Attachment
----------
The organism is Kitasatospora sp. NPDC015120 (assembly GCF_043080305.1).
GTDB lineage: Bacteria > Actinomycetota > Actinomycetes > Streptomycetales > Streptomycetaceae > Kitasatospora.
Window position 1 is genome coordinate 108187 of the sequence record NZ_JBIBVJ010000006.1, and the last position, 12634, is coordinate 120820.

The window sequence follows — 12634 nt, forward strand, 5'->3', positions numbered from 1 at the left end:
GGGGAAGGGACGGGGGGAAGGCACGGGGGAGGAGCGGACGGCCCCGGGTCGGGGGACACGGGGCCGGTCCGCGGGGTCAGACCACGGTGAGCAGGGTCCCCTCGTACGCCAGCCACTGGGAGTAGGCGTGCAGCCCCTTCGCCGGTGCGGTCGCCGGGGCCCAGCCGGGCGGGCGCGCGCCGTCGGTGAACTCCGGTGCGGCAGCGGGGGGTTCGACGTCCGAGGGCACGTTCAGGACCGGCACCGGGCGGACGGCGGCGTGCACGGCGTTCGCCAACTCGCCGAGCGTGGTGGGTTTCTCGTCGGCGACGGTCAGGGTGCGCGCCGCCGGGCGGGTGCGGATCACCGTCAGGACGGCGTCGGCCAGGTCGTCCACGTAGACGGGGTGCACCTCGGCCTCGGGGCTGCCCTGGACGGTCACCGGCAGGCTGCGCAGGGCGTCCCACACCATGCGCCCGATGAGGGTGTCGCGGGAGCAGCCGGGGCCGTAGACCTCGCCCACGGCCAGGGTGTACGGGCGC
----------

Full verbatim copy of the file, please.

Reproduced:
The organism is Kitasatospora sp. NPDC015120 (assembly GCF_043080305.1).
GTDB lineage: Bacteria > Actinomycetota > Actinomycetes > Streptomycetales > Streptomycetaceae > Kitasatospora.
Window position 1 is genome coordinate 108187 of the sequence record NZ_JBIBVJ010000006.1, and the last position, 12634, is coordinate 120820.

The window sequence follows — 12634 nt, forward strand, 5'->3', positions numbered from 1 at the left end:
GGGGAAGGGACGGGGGGAAGGCACGGGGGAGGAGCGGACGGCCCCGGGTCGGGGGACACGGGGCCGGTCCGCGGGGTCAGACCACGGTGAGCAGGGTCCCCTCGTACGCCAGCCACTGGGAGTAGGCGTGCAGCCCCTTCGCCGGTGCGGTCGCCGGGGCCCAGCCGGGCGGGCGCGCGCCGTCGGTGAACTCCGGTGCGGCAGCGGGGGGTTCGACGTCCGAGGGCACGTTCAGGACCGGCACCGGGCGGACGGCGGCGTGCACGGCGTTCGCCAACTCGCCGAGCGTGGTGGGTTTCTCGTCGGCGACGGTCAGGGTGCGCGCCGCCGGGCGGGTGCGGATCACCGTCAGGACGGCGTCGGCCAGGTCGTCCACGTAGACGGGGTGCACCTCGGCCTCGGGGCTGCCCTGGACGGTCACCGGCAGGCTGCGCAGGGCGTCCCACACCATGCGCCCGATGAGGGTGTCGCGGGAGCAGCCGGGGCCGTAGACCTCGCCCACGGCCAGGGTGTACGGGCGC